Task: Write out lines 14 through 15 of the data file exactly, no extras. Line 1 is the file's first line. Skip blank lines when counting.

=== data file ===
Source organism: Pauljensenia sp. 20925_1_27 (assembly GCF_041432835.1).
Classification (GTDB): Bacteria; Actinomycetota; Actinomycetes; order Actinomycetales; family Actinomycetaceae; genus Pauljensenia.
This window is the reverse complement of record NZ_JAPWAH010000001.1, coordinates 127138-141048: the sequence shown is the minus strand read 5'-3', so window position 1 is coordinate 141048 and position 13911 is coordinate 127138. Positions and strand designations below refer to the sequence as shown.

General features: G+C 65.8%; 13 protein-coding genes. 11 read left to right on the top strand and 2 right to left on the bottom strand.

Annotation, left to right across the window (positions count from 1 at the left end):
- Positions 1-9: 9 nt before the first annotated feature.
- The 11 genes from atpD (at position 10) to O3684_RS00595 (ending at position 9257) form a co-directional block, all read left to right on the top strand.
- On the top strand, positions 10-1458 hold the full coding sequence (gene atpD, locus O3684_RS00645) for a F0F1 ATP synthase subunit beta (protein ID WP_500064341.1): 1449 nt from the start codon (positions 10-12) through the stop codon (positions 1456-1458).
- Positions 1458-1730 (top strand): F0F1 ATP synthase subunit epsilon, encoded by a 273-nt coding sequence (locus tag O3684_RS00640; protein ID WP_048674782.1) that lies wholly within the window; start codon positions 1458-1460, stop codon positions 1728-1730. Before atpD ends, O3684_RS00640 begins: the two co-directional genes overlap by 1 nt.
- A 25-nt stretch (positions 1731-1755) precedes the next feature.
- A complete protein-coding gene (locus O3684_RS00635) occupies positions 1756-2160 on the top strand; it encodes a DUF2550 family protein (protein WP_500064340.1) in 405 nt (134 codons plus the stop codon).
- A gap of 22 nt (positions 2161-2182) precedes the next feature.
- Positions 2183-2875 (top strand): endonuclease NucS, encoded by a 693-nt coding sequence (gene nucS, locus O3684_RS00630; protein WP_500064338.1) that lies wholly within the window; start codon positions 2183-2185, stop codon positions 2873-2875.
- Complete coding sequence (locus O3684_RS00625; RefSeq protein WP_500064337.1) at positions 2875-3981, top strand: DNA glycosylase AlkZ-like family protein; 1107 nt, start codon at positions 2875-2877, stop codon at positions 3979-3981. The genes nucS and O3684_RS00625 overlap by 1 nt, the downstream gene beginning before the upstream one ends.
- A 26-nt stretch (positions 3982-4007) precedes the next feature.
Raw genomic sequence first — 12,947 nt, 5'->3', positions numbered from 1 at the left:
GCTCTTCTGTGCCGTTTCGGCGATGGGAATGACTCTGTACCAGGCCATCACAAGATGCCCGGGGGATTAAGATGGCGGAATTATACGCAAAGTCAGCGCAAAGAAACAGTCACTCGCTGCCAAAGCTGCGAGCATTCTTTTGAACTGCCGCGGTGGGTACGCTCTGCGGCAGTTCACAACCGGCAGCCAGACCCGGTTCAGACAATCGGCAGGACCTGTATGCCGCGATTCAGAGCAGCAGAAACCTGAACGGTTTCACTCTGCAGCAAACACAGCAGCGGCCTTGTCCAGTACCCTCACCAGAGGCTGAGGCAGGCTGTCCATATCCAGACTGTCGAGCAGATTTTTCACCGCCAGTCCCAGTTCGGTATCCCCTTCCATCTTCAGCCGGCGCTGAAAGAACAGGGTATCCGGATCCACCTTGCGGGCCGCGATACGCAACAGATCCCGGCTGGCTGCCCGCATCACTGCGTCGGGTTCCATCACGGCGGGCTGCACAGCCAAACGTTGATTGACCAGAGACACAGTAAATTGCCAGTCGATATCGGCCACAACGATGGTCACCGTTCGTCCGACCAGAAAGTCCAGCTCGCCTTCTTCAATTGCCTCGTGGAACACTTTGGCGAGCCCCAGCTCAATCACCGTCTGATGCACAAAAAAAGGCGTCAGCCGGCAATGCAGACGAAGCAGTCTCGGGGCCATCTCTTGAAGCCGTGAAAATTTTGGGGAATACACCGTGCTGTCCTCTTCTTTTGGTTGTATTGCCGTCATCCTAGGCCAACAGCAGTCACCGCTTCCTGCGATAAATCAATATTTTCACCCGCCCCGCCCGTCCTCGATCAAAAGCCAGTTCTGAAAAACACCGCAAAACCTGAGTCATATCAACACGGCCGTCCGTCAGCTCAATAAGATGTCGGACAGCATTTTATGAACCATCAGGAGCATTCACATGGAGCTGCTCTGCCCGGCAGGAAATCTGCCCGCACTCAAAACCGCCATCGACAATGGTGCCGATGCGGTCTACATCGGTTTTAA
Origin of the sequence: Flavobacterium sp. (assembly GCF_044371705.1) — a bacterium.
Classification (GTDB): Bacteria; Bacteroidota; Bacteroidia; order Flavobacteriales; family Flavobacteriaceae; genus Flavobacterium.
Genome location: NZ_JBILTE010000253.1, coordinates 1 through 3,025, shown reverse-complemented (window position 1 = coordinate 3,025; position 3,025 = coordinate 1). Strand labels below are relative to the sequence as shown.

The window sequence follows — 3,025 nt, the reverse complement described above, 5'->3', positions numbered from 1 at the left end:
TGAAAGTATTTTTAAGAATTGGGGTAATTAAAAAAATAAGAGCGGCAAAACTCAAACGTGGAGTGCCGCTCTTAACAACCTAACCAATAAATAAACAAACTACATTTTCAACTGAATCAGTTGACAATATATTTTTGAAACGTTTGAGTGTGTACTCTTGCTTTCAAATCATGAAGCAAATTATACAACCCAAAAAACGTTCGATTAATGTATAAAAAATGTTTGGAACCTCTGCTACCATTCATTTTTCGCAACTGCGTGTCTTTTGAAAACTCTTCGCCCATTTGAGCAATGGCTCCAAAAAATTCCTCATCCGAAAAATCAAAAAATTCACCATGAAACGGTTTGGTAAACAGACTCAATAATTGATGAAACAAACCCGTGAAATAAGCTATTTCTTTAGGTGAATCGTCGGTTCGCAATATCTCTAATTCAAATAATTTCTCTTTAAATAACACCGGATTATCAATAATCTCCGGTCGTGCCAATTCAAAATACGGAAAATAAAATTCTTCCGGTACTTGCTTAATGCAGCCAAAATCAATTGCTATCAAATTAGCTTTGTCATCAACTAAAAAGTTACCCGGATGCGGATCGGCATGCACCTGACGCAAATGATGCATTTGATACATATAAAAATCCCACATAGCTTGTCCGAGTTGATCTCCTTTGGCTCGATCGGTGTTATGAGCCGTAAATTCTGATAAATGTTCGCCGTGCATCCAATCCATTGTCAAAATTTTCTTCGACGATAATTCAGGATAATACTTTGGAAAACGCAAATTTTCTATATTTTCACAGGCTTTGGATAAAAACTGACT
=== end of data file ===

- Complete coding sequence (locus O3684_RS00625; RefSeq protein WP_500064337.1) at positions 2875-3981, top strand: DNA glycosylase AlkZ-like family protein; 1107 nt, start codon at positions 2875-2877, stop codon at positions 3979-3981. The genes nucS and O3684_RS00625 overlap by 1 nt, the downstream gene beginning before the upstream one ends.
- A 26-nt stretch (positions 3982-4007) precedes the next feature.